At the same time, performance of the Intrusion Prevention System (IPS) has improved noticeably. It now automatically adjusts the system settings to match the hardware appliance model, while also automatically disabling patterns that are no longer relevant for intrusion detection and prevention based on a pattern-aging system. Command-line enthusiasts will enjoy the new ipsctl tool, with which the IPS system can be easily managed in the shell.

Another great achievement is new two-factor authentication with one-time password (OTP) tokens. It safeguards, for example, VPN connections and access to the User Portal or to the admin console with an additional one-time password, which is appended to the previously used static password. The Google Authenticator app is one potential one-time password generator (Figure 6), but you can also use hardware tokens and other applications that support the OATH/TOTP standard.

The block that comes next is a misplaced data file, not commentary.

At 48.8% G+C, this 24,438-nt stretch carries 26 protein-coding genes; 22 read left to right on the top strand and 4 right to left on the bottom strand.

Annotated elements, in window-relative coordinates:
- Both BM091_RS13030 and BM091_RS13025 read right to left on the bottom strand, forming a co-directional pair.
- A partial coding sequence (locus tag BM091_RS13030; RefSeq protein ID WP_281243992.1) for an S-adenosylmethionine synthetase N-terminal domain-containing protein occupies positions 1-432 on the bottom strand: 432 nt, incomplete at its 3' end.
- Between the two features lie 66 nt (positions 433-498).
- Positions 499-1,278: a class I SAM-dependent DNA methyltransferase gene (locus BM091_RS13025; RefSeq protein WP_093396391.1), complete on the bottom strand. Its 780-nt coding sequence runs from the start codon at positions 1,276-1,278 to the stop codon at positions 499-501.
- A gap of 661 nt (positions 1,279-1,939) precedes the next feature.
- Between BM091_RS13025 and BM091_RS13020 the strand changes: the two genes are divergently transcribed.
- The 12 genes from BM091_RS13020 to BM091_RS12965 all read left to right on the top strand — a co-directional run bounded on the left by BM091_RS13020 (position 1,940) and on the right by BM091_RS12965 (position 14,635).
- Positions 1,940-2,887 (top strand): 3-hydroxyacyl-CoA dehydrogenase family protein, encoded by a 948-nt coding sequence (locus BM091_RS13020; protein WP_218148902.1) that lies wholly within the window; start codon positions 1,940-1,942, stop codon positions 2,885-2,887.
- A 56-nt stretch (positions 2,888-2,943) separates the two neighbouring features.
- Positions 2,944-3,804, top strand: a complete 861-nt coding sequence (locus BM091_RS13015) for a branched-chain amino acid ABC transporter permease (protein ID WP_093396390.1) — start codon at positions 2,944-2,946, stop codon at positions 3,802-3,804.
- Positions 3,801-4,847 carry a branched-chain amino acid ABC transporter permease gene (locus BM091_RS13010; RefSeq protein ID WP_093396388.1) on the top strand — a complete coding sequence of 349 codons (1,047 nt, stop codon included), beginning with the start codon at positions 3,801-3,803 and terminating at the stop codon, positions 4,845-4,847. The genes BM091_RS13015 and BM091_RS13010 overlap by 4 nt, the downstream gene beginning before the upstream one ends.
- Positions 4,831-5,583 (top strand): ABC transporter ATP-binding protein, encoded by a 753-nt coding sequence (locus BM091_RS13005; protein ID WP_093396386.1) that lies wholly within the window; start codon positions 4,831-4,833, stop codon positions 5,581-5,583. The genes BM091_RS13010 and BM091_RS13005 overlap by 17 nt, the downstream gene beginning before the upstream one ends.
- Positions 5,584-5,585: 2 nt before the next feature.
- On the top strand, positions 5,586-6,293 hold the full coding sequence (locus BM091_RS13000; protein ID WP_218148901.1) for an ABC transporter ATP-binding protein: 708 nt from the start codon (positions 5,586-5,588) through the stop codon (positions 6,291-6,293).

The setup of the new two-factor authentication feature, using Google Authenticator, is handled by means of an automatically generated QR code.
Figure 6: The setup of the new two-factor authentication feature, using Google Authenticator, is handled by means of an automatically generated QR code.

Integrated two-factor authentication, however, is used exclusively with the firewall's own services, but not with external applications such as Outlook Web Access.

The following steps illustrate an example using Google Authenticator:

1. If you have not already done so, enable the User Portal (Management | User Portal | Global | Enable User Portal). Under Approved networks add at least Internal (Network).

2. Enable the Definitions & Users | Authentication Services | One-Time Password function and uncheck the All users must use one-time passwords box.

3. Drag and drop all users you want to authenticate via OTP into Users & Groups to add them.

4. Enable Auto-create OTP tokens for users and check User Portal.